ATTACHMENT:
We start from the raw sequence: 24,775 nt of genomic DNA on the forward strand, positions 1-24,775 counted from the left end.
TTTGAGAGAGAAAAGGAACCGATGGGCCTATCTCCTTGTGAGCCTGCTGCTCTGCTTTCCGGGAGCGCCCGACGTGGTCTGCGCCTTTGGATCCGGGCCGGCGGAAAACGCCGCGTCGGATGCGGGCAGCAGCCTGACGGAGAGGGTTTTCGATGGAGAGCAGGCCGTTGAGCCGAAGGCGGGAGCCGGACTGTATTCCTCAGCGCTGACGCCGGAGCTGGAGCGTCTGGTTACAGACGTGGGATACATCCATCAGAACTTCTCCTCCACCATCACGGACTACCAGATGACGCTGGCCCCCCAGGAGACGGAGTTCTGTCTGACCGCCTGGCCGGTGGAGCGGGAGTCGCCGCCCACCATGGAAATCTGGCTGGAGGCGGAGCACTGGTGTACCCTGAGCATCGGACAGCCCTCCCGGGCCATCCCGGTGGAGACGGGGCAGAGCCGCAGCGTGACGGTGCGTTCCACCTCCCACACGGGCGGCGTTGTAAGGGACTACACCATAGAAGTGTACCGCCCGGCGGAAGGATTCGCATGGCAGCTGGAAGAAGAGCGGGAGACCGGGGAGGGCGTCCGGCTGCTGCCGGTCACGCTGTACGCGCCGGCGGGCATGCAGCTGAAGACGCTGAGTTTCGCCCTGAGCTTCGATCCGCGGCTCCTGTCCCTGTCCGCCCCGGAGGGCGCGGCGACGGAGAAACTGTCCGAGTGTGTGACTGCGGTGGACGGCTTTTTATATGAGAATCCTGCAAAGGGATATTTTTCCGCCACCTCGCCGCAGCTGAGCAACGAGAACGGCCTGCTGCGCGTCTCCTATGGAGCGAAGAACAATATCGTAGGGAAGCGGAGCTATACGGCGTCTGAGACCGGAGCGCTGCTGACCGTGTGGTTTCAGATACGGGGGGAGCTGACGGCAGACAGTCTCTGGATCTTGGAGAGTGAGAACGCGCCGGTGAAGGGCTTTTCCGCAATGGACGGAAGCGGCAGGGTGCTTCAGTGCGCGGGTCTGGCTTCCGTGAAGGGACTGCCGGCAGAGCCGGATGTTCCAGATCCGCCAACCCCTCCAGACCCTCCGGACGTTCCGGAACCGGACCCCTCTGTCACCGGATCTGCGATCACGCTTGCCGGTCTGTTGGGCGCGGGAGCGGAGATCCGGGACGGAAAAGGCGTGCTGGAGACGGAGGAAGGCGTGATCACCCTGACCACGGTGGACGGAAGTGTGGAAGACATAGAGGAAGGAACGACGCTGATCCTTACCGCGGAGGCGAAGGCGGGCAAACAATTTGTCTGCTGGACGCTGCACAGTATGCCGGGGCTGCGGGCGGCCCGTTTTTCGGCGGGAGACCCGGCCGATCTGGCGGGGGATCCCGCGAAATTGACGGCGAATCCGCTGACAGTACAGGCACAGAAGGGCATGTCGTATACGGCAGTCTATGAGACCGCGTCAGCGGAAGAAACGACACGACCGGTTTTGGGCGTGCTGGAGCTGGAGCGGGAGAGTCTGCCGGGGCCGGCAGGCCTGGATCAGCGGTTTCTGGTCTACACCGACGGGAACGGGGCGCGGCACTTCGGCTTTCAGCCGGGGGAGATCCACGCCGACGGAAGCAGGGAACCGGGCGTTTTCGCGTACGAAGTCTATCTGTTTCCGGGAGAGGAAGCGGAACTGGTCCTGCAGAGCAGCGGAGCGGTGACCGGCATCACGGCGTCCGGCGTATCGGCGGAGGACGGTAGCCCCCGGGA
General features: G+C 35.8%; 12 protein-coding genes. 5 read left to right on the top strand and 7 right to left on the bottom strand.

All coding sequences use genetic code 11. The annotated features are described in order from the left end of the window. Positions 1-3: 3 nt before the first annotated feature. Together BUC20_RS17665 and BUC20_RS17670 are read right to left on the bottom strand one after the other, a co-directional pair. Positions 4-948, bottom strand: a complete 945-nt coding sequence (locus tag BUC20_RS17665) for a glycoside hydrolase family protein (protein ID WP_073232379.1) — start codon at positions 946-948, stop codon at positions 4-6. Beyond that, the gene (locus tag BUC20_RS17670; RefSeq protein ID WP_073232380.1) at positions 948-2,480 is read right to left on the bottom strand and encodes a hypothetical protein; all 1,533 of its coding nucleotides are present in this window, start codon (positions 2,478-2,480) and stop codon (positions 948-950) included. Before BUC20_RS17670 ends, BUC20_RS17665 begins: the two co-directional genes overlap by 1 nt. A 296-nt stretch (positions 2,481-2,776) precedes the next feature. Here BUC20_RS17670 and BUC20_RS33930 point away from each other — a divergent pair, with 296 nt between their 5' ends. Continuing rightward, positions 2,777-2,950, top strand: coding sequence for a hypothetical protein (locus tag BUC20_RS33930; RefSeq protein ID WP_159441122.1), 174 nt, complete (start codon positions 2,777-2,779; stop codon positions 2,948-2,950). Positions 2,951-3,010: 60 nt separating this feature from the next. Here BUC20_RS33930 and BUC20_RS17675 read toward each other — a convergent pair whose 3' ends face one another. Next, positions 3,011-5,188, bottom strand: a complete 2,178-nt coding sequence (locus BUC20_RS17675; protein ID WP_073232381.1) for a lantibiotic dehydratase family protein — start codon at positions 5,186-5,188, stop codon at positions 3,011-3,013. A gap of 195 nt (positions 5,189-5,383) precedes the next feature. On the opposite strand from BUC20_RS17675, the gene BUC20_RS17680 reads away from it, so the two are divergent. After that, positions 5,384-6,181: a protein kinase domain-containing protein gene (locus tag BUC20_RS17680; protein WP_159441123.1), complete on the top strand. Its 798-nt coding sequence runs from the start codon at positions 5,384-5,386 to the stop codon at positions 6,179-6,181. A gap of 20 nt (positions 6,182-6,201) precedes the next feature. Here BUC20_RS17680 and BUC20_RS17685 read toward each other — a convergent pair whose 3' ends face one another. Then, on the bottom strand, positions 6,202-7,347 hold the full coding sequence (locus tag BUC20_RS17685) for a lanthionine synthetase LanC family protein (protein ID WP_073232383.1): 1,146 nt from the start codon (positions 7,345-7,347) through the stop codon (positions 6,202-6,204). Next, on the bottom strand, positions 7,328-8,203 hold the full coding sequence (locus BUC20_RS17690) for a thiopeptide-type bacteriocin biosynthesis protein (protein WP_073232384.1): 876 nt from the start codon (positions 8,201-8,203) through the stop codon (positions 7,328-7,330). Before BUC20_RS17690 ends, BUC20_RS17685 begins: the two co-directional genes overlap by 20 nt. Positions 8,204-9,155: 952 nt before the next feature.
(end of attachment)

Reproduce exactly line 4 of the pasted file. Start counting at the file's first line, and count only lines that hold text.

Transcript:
All coding sequences use genetic code 11. The annotated features are described in order from the left end of the window. Positions 1-3: 3 nt before the first annotated feature. Together BUC20_RS17665 and BUC20_RS17670 are read right to left on the bottom strand one after the other, a co-directional pair. Positions 4-948, bottom strand: a complete 945-nt coding sequence (locus tag BUC20_RS17665) for a glycoside hydrolase family protein (protein ID WP_073232379.1) — start codon at positions 946-948, stop codon at positions 4-6. Beyond that, the gene (locus tag BUC20_RS17670; RefSeq protein ID WP_073232380.1) at positions 948-2,480 is read right to left on the bottom strand and encodes a hypothetical protein; all 1,533 of its coding nucleotides are present in this window, start codon (positions 2,478-2,480) and stop codon (positions 948-950) included. Before BUC20_RS17670 ends, BUC20_RS17665 begins: the two co-directional genes overlap by 1 nt. A 296-nt stretch (positions 2,481-2,776) precedes the next feature. Here BUC20_RS17670 and BUC20_RS33930 point away from each other — a divergent pair, with 296 nt between their 5' ends. Continuing rightward, positions 2,777-2,950, top strand: coding sequence for a hypothetical protein (locus tag BUC20_RS33930; RefSeq protein ID WP_159441122.1), 174 nt, complete (start codon positions 2,777-2,779; stop codon positions 2,948-2,950). Positions 2,951-3,010: 60 nt separating this feature from the next. Here BUC20_RS33930 and BUC20_RS17675 read toward each other — a convergent pair whose 3' ends face one another. Next, positions 3,011-5,188, bottom strand: a complete 2,178-nt coding sequence (locus BUC20_RS17675; protein ID WP_073232381.1) for a lantibiotic dehydratase family protein — start codon at positions 5,186-5,188, stop codon at positions 3,011-3,013. A gap of 195 nt (positions 5,189-5,383) precedes the next feature. On the opposite strand from BUC20_RS17675, the gene BUC20_RS17680 reads away from it, so the two are divergent. After that, positions 5,384-6,181: a protein kinase domain-containing protein gene (locus tag BUC20_RS17680; protein WP_159441123.1), complete on the top strand. Its 798-nt coding sequence runs from the start codon at positions 5,384-5,386 to the stop codon at positions 6,179-6,181. A gap of 20 nt (positions 6,182-6,201) precedes the next feature. Here BUC20_RS17680 and BUC20_RS17685 read toward each other — a convergent pair whose 3' ends face one another. Then, on the bottom strand, positions 6,202-7,347 hold the full coding sequence (locus tag BUC20_RS17685) for a lanthionine synthetase LanC family protein (protein ID WP_073232383.1): 1,146 nt from the start codon (positions 7,345-7,347) through the stop codon (positions 6,202-6,204). Next, on the bottom strand, positions 7,328-8,203 hold the full coding sequence (locus BUC20_RS17690) for a thiopeptide-type bacteriocin biosynthesis protein (protein WP_073232384.1): 876 nt from the start codon (positions 8,201-8,203) through the stop codon (positions 7,328-7,330). Before BUC20_RS17690 ends, BUC20_RS17685 begins: the two co-directional genes overlap by 20 nt. Positions 8,204-9,155: 952 nt before the next feature.